Now, frankly GM is right to remain committed to the Volt even given such challenges. The Prius took a long time to become profitable, but the halo effect Prius has had on Toyota’s overall brand is one of the main reasons people believe a company that invested heavily, strategically, in the Tundra is all about gas efficiency.

But I wanted to point out Read more

Honda, Toyota, Fail More in December than Two of Three "Failed" US Carmakers

Car sales in December were–as expected–still way down as compared to last year. But as with November, there were some interesting numbers last month. Remember–these are year on year declines (which suggests the total market is down slightly less than it was in November):

Make      Decline

Chrysler   53%
Hyundai   48%
Toyota      37%
Honda      35%
Ford          32%
Nissan      31%
GM            31%
Daimler    25%
VW            14%
Subaru      7.7%

I’m still looking for Hyundai’s US numbers, and Chrysler (which I suspect really tanked) won’t announce until later in the day.

While GM and Ford still lost more sales across the year than Toyota and Honda (because they also tanked during the gas price crash of the summer), their performance against Toyota and Honda more recently demonstrates the degree to which recent sales are a credit driven issue, and not what Richard Shelby likes to claim is a failed business model.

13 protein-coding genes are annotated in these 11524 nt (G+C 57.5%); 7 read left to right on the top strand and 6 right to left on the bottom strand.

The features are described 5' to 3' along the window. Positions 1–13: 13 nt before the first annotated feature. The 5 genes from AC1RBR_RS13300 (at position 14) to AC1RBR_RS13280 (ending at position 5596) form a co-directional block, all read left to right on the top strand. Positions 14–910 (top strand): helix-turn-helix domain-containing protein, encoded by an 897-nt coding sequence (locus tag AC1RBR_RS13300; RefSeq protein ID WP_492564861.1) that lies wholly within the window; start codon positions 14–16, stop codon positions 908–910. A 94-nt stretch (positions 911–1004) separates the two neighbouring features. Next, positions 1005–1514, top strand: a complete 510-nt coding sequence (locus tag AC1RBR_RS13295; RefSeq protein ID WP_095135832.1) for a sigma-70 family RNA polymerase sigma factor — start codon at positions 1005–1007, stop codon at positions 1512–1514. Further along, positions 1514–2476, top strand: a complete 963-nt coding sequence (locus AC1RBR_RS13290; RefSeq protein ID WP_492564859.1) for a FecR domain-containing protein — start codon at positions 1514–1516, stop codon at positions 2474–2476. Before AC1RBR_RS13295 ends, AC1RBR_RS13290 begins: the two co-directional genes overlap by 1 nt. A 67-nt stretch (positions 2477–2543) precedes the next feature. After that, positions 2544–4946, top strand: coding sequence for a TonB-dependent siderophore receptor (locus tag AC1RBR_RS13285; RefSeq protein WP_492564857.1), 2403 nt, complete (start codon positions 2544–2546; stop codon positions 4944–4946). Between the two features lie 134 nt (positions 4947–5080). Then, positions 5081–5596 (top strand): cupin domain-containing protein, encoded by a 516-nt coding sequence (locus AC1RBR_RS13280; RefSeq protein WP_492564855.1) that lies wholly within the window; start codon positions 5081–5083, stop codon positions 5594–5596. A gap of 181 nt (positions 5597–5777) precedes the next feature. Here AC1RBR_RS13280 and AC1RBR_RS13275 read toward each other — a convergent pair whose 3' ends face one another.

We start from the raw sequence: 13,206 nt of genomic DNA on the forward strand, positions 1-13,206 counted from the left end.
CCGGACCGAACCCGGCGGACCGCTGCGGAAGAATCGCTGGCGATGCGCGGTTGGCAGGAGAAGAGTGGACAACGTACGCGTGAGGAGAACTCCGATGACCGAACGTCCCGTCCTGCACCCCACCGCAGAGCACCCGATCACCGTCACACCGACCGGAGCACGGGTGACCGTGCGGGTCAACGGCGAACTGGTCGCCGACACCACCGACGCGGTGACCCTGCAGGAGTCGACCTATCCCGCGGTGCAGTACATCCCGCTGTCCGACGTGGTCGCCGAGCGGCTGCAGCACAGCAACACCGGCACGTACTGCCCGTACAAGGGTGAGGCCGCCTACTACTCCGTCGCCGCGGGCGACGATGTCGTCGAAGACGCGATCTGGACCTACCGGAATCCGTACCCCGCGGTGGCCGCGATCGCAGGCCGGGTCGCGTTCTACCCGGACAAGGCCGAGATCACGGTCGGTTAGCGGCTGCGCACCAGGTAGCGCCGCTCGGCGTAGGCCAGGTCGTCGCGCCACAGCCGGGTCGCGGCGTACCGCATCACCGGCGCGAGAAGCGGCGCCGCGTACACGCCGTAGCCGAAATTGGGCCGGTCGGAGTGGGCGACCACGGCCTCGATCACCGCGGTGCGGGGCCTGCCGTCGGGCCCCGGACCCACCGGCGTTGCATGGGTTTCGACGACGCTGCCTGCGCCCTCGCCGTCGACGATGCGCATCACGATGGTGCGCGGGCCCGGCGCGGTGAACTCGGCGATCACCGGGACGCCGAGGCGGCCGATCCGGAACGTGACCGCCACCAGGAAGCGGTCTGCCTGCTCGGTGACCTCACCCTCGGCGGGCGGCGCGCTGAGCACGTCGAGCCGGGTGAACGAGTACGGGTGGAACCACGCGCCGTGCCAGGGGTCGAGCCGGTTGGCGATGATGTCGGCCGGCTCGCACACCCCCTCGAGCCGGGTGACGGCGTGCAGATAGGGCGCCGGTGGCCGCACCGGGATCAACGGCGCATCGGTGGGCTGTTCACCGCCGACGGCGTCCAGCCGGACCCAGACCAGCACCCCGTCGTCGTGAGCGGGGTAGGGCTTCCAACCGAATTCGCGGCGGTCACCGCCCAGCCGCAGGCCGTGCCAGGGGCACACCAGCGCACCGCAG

Moreover, there is better news for Ford in the numbers, as its market share is beginning to rise for the first time since 2001.

Ford took an optimistic view of December’s results, noting that its December market share rose to 14.6%, up 0.7 percentage point from a year ago — the first time since 1997 it had achieved a market share increase for three straight months.

"This is a strong ending to…a very challenging year," said marketing chief Jim Farley. Ford projected a fourth-quarter 15% market share for Ford, Lincoln and Mercury — beating the year-ago figure for the first time since 2001, it said.

I keep looking at these relative numbers because we’re basically looking at two questions in the auto market right now. First, who can survive in the next two years, as the market for cars remains at these contracted levels? Because of the debt the American companies have, the answer to that question is undoubtedly the Japanese car companies. But the other question is who can survive best over the next two years? The rules of the game have changed, and surviving best will be as much about managing inventories on a month to month basis as anything else. And Ford, at least, (which outperformed Toyota and Honda last month as well), looks like it is winning that game in the short term.

Particularly as more people realize that Ford is somehow "different" than GM and Chrysler (because it didn’t need a bailout), Ford has the opportunity to really turn its brand image around. Read more